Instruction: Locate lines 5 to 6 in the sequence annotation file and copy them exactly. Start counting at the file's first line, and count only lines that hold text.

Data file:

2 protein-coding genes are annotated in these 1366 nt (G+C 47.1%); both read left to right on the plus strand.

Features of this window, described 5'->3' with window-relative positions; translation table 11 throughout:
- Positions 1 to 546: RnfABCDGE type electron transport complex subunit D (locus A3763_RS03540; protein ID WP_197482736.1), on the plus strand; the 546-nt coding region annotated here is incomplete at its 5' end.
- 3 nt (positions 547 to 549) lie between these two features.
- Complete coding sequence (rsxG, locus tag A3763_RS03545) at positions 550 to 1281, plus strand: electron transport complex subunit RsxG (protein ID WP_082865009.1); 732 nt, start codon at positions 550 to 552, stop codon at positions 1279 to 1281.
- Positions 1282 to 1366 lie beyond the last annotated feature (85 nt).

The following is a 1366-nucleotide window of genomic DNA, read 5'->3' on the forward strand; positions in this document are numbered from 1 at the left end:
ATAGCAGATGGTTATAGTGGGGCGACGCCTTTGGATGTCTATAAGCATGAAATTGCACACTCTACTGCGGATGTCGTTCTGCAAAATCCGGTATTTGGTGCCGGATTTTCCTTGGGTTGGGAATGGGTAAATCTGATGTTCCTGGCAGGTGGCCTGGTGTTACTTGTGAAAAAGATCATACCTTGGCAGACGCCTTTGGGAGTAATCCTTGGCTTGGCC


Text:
- Complete coding sequence (rsxG, locus tag A3763_RS03545) at positions 550 to 1281, plus strand: electron transport complex subunit RsxG (protein ID WP_082865009.1); 732 nt, start codon at positions 550 to 552, stop codon at positions 1279 to 1281.
- Positions 1282 to 1366 lie beyond the last annotated feature (85 nt).